Wednesday, June 17, 2009

Forming views on Korea, Part II : Reading, Korean Language

I wrote earlier that the sheer diversity of people I met in Korea had a huge impact on how I came to form my views on both Korea and Koreans. It’s tough not to stress how large of an impact this has had. Yes, I was born into a family of Korean immigrants and raised in Southern California with her huge Korean community. I was also raised in large part by my grandmother who speaks only Korean. Yet, it would be easy to say that just as English spoken by Kiwis (a term for New Zealanders I picked up in Seoul) is part of the larger English speaking language, Korean-Americans are a rather small (yet very influential) segment of the larger Korean community. For example, there's an article in the New York Times, that says Los Angeles has the highest population of Koreans outside of any city in Korea, but if there are 1 million Korean-Americans in all of Southern California, there are about 50 million in just South Korea where Korean is the dominant (and pretty much, only) ethnicity -- South Korea is more than just Seoul. Some of the things I took for granted that all Koreans might feel was just not there in the Koreans I met in Korea. For example, if I had to single out the most shocking thing I found out after first getting there, then it would undoubtedly have to be the Anti-Americanism. Before going there, I thought, why would anybody in South Korea hate the U.S.?

With all this, I would say the general life experiences I have had as a Korean-American in the United States and in South Korea goes hand in hand with the books I have read in forming how I view both Korea and Koreans.


Unfortunately, I don’t read books in my spare time anymore (most reading I do is done online now). Outside of school, I have not purchased a book since moving back to the States. I’m not sure why I don’t read as much now, but it would be hard not to stress how large of an impact the books I have read have had on forming my views. I’ve created a link that has the books I have read.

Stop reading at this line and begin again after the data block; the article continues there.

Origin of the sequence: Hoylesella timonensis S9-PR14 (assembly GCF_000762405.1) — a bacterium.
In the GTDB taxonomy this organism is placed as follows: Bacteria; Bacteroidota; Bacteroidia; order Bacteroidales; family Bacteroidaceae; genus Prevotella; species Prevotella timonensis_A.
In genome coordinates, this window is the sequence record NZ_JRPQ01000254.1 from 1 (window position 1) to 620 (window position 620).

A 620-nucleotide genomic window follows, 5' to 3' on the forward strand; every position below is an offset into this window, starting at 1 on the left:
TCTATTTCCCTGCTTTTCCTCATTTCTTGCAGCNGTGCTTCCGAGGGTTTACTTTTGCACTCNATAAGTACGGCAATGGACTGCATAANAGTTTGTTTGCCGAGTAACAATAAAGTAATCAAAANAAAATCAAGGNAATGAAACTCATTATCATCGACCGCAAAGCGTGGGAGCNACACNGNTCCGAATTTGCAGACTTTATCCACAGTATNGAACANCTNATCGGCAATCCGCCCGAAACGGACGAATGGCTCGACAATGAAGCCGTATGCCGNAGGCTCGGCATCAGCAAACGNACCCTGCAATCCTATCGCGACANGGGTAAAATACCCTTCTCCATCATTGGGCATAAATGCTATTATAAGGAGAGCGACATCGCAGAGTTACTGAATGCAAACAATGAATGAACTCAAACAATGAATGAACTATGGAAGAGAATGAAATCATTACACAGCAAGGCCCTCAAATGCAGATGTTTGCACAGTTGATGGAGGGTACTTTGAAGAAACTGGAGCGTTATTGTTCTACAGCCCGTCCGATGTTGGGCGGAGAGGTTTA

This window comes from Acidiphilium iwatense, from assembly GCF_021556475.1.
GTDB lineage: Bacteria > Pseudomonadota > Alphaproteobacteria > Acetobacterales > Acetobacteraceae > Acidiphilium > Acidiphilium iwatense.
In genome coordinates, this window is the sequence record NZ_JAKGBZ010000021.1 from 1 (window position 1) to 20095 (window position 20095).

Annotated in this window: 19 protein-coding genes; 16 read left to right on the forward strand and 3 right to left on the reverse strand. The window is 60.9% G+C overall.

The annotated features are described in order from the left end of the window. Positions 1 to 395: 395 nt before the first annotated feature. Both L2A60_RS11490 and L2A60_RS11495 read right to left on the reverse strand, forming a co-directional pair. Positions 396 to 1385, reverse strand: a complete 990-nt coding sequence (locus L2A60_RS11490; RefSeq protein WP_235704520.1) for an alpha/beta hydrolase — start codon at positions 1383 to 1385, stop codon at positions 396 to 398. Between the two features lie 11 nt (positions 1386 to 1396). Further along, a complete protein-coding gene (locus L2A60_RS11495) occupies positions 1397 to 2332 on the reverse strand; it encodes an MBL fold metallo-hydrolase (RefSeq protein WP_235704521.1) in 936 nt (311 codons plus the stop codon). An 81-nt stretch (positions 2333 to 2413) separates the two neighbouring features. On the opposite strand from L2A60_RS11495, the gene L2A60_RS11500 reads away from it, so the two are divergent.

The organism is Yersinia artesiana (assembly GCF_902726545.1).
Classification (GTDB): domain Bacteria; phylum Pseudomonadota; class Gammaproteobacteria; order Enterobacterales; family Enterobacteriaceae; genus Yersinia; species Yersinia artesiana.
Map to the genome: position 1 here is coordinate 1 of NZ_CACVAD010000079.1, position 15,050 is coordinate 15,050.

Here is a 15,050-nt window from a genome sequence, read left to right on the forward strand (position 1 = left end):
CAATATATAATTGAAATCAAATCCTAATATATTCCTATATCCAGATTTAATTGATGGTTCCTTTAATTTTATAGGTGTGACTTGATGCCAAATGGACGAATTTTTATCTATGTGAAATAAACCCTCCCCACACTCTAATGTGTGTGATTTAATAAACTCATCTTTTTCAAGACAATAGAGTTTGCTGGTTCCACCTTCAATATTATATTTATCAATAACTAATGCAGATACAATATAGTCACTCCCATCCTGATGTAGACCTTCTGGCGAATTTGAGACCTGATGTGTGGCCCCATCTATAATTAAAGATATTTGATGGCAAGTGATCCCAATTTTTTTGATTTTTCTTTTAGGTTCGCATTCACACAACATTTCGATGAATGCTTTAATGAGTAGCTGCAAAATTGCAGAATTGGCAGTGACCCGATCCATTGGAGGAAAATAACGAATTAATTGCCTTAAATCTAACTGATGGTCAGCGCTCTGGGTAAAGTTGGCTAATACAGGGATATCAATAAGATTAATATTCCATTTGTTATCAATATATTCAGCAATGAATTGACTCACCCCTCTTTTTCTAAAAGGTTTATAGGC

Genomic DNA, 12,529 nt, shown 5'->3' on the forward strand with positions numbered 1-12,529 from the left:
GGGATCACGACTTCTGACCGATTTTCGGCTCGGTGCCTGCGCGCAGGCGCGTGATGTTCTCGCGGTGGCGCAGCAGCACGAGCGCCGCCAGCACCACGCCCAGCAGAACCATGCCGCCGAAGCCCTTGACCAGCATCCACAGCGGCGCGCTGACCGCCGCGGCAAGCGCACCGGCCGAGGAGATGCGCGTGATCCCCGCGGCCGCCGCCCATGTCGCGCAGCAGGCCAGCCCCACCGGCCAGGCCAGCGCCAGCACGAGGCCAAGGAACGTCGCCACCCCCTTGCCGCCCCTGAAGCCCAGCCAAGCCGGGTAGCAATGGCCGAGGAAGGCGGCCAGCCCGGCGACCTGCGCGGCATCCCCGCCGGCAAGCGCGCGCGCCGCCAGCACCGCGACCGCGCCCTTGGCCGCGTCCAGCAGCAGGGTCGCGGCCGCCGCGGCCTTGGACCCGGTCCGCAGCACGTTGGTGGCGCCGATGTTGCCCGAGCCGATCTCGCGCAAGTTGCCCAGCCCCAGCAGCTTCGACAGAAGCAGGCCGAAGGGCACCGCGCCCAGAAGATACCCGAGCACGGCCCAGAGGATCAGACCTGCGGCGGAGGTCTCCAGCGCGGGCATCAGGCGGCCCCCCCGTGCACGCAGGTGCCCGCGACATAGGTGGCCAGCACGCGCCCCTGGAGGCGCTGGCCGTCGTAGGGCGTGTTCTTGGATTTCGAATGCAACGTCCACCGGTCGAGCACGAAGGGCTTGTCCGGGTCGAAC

All the books I read are in English. My knowledge of the Korean language was so terrible when I first got to Korea; conversational Korean was so difficult such that reading college level books was simply not an option. Even English loan words (of course, now a part of the South Korean variant of the Korean language) were pronounced differently there. For example, the word for “camera” in Korean is just the Korean pronunciation of “camera.” Of course, there are multiple ways to pronounce it, but only one way that’s actually a part of the Korean language and could be understood by Koreans. I pronounced camera Kae-Meu-Ra (케므라 versus Ca-Mae-Ra, 카메라 ) at first, and, of course, nobody would understand. And then, there is an unwritten social rule where you simply can’t say “Camera” in English while you speak Korean in South Korea (and there’s a good chance it wouldn’t be understood either).

So, to put it mildly my knowledge of the Korean language was even worse; I never attended Korean language school when I was growing up. Many words that I had learned from my parents while growing up were also no longer in use (elementary school 초등학교 vs 국민학교, yellow radish 단무지 vs 다광(sp?)). When I took courses at Yonsei University’s Korean Language Institute during the early part of my stay in South Korea I was taking introductory language classes (Level 1).

But, while in South Korea, things were different. Maybe, it was the culture there. A few years back, when a friend from back home was visiting, I remember going to casually grab some coffee only to go to Kyobo Bookstore (Gangnam, Seoul) right after. I remember actually sitting down and reading. My friend found some books on poetry and spirituality and was reading those (Rest in Peace Brother). We sat there and just read. We were there for I’d say about a couple hours, but if we were at the Kyobo Bookstore in Gwanghwamun with its much larger selection, I bet we would’ve stayed there longer. The books made a huge impact on my views on Korea.

Back then, there were two major English dailies, the Korea Times and Korea Herald. I almost exclusively read the Korea Herald on a daily basis. The newspaper along with an mp3 player and a book were all essential parts of my life back then. Public transportation in Seoul is very well developed (I remember spending KRW550,000 or about $500 at the time to buy my first i-pod – the 2nd generation one).

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